Page last updated at 12:25 GMT, Tuesday, 5 May 2009 13:25 UK

Dozens attend euthanasia workshop

Dr Nitschke plans to hold further workshops across the UK

Almost 100 people have attended the UK's first euthanasia workshop run by an Australian doctor.

Dr Philip Nitschke showed videos and talked about equipment and drugs needed to end a life, at the Hamilton Hall Hotel in Bournemouth, Dorset.

The doctor was held at Heathrow Airport under the Immigration and Asylum Act when he arrived in the UK on Saturday but was granted leave to stay.

Opponents say vulnerable people may be influenced by him "inappropriately".

Charles Beech, 76, from Ringwood, went to the workshop.

He said: "I often observe elderly people suffering long, lingering deaths.

"Let's get it organised, let's be fair to everyone.

"Why should it be so important for people to suffer an awful life, it is so wrong. In pain, agony and despair, it should be stopped."

Paul Waller and Edward Gwinnell explain why they came to the suicide workshop

Peter King, 66, from Christchurch, said: "I think he [Dr Nitschke] is brilliant.

"I think in 50 years time this whole thing of letting people suffer will be looked back on like when they burnt witches."

Dr Nitschke told the gathering of over-50s about the people he has helped with his "Deliverance Machine", the drugs to use for a peaceful death and the jail sentence awaiting anyone who helps assist a suicide.

They also watched video testaments of people who have killed themselves after suffering terminal illnesses such as cancer.

Anyone who wanted to attend the more in-depth workshops had to be over 50 or seriously ill and pay £25 to become an Exit member.

Dr Nitschke, who founded the right-to-die organisation Exit International, said: "We were aware of the demographic in Bournemouth. We knew that there was a lot of retired folk down here.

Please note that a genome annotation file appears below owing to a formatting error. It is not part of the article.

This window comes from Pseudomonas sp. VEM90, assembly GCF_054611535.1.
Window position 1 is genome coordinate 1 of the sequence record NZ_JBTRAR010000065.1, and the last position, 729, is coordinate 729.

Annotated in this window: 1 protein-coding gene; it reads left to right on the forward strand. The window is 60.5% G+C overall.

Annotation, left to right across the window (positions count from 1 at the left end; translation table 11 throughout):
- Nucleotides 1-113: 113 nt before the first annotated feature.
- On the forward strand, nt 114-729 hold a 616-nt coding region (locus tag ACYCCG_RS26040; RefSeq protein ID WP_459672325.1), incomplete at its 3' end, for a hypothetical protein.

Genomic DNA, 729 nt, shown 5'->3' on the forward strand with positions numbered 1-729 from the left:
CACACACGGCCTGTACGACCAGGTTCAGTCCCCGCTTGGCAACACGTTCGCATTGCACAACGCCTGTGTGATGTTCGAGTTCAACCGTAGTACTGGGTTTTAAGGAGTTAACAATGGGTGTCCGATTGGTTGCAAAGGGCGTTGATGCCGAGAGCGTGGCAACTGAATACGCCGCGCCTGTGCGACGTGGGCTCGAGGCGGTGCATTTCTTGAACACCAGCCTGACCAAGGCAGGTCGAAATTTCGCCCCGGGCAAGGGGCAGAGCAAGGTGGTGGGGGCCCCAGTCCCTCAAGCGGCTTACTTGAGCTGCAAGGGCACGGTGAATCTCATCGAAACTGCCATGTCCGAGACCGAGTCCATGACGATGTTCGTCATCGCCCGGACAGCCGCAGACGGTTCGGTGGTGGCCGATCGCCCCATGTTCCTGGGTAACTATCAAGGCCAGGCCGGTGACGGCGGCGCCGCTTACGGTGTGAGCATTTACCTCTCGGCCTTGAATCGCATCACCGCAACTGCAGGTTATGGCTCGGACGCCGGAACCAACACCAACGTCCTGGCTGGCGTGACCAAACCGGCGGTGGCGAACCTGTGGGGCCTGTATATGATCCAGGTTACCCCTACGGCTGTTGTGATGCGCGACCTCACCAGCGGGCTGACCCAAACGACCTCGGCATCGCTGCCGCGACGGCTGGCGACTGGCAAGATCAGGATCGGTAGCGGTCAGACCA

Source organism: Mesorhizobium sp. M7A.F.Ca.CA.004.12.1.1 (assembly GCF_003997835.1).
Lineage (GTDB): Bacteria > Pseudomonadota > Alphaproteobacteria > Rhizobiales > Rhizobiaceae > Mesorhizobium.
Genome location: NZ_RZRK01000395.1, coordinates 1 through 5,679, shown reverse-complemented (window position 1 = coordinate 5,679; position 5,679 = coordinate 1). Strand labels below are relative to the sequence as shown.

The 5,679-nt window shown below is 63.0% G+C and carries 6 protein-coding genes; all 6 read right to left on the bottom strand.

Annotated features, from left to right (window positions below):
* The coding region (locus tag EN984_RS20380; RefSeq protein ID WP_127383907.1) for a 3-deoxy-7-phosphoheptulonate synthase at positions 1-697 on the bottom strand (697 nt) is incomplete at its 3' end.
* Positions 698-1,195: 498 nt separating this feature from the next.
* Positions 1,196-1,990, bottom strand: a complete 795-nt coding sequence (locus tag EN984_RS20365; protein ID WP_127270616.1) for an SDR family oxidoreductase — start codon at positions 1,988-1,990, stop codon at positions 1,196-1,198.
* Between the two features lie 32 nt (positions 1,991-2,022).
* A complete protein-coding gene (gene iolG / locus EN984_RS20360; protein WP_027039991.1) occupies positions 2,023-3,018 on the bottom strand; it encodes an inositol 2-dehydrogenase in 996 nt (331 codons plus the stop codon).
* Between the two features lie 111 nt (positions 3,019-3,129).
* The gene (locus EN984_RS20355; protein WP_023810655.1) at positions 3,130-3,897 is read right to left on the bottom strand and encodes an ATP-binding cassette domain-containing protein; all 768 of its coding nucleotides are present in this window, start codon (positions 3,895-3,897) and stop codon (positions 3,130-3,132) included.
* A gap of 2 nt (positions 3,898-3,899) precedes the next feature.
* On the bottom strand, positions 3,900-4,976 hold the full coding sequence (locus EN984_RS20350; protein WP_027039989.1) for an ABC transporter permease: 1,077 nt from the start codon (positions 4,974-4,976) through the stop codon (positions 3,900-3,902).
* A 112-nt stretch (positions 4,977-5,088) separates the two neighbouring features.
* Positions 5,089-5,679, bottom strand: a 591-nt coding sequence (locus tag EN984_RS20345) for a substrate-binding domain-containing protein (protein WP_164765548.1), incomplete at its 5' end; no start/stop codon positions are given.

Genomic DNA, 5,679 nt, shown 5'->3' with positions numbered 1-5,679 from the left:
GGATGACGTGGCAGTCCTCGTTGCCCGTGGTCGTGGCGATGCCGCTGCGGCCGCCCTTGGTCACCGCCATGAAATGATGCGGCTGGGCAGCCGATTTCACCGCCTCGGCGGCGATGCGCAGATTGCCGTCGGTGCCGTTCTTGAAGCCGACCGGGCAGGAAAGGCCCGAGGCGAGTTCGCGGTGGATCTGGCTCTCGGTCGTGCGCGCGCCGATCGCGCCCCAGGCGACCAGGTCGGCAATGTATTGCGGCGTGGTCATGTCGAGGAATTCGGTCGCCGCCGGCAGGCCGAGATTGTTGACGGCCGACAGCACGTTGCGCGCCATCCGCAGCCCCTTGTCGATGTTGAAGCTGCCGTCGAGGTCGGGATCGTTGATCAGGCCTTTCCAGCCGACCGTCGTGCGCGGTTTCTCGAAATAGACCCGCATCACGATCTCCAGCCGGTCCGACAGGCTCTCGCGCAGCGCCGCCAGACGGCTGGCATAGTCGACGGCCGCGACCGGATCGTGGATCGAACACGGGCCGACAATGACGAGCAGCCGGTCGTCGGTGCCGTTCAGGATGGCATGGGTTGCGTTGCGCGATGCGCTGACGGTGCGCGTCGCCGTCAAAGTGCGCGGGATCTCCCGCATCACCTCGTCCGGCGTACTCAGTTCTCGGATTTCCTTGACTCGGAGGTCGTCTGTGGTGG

"They want options, they want choices. They know the choices or changes to legislation are likely to occur one day but they don't have the time to wait."

'Inappropriately influenced'

But critics have claimed his views could influence vulnerable people.

Alex Russell, the vicar of Pennington and chaplain of Oak Haven Hospice in Lymington, Hampshire, said: "I would always defend someone's right to voice an opinion about something and to say controversial things.

"The difficulty may be if people who are psychologically unable to think as clearly as they might, or people who are still quite young and forming their opinions, might be influenced by him inappropriately."

Dr Nitschke plans to hold similar events in Brighton, Stroud, Gloucestershire and Glasgow.

The doctor, from Darwin, administered lethal injections to end four patients' lives after voluntary euthanasia was made legal in Australia's Northern Territory in 1996.

The Australian federal government overturned the law nine months later.

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